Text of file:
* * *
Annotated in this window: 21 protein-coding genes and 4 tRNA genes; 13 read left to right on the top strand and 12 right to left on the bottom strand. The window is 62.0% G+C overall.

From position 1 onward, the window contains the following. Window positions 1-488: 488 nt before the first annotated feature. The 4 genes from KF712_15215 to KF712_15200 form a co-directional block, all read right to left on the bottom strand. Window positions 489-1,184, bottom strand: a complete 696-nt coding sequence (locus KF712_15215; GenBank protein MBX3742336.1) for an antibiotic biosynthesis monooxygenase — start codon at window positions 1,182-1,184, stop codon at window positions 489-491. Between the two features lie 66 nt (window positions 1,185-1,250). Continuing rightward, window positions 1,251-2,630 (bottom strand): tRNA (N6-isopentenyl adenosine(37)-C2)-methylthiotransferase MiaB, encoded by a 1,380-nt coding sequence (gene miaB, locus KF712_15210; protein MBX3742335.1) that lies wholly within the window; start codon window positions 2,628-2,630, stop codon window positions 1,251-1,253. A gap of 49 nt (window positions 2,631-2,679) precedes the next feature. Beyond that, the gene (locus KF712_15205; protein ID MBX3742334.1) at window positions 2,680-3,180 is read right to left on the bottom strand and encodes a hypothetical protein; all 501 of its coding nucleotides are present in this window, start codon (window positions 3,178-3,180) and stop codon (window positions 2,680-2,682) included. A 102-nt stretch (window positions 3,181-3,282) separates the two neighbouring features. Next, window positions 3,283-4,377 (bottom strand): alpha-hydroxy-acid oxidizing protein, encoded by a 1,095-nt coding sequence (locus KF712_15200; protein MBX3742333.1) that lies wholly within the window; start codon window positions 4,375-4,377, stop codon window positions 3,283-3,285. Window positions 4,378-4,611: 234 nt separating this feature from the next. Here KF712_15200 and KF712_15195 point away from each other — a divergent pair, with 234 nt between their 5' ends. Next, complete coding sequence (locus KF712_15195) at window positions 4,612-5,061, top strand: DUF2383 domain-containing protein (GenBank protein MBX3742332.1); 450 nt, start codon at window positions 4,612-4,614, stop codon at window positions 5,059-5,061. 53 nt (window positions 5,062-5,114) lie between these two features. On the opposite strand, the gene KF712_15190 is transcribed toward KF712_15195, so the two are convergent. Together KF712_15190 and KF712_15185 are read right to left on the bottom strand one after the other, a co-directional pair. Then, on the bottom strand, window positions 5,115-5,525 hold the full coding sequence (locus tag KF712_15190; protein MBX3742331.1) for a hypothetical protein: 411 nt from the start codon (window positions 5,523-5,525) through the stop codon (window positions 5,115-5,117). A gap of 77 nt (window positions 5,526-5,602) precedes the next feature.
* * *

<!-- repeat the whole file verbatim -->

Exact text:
Annotated in this window: 21 protein-coding genes and 4 tRNA genes; 13 read left to right on the top strand and 12 right to left on the bottom strand. The window is 62.0% G+C overall.

From position 1 onward, the window contains the following. Window positions 1-488: 488 nt before the first annotated feature. The 4 genes from KF712_15215 to KF712_15200 form a co-directional block, all read right to left on the bottom strand. Window positions 489-1,184, bottom strand: a complete 696-nt coding sequence (locus KF712_15215; GenBank protein MBX3742336.1) for an antibiotic biosynthesis monooxygenase — start codon at window positions 1,182-1,184, stop codon at window positions 489-491. Between the two features lie 66 nt (window positions 1,185-1,250). Continuing rightward, window positions 1,251-2,630 (bottom strand): tRNA (N6-isopentenyl adenosine(37)-C2)-methylthiotransferase MiaB, encoded by a 1,380-nt coding sequence (gene miaB, locus KF712_15210; protein MBX3742335.1) that lies wholly within the window; start codon window positions 2,628-2,630, stop codon window positions 1,251-1,253. A gap of 49 nt (window positions 2,631-2,679) precedes the next feature. Beyond that, the gene (locus KF712_15205; protein ID MBX3742334.1) at window positions 2,680-3,180 is read right to left on the bottom strand and encodes a hypothetical protein; all 501 of its coding nucleotides are present in this window, start codon (window positions 3,178-3,180) and stop codon (window positions 2,680-2,682) included. A 102-nt stretch (window positions 3,181-3,282) separates the two neighbouring features. Next, window positions 3,283-4,377 (bottom strand): alpha-hydroxy-acid oxidizing protein, encoded by a 1,095-nt coding sequence (locus KF712_15200; protein MBX3742333.1) that lies wholly within the window; start codon window positions 4,375-4,377, stop codon window positions 3,283-3,285. Window positions 4,378-4,611: 234 nt separating this feature from the next. Here KF712_15200 and KF712_15195 point away from each other — a divergent pair, with 234 nt between their 5' ends. Next, complete coding sequence (locus KF712_15195) at window positions 4,612-5,061, top strand: DUF2383 domain-containing protein (GenBank protein MBX3742332.1); 450 nt, start codon at window positions 4,612-4,614, stop codon at window positions 5,059-5,061. 53 nt (window positions 5,062-5,114) lie between these two features. On the opposite strand, the gene KF712_15190 is transcribed toward KF712_15195, so the two are convergent. Together KF712_15190 and KF712_15185 are read right to left on the bottom strand one after the other, a co-directional pair. Then, on the bottom strand, window positions 5,115-5,525 hold the full coding sequence (locus tag KF712_15190; protein MBX3742331.1) for a hypothetical protein: 411 nt from the start codon (window positions 5,523-5,525) through the stop codon (window positions 5,115-5,117). A gap of 77 nt (window positions 5,526-5,602) precedes the next feature.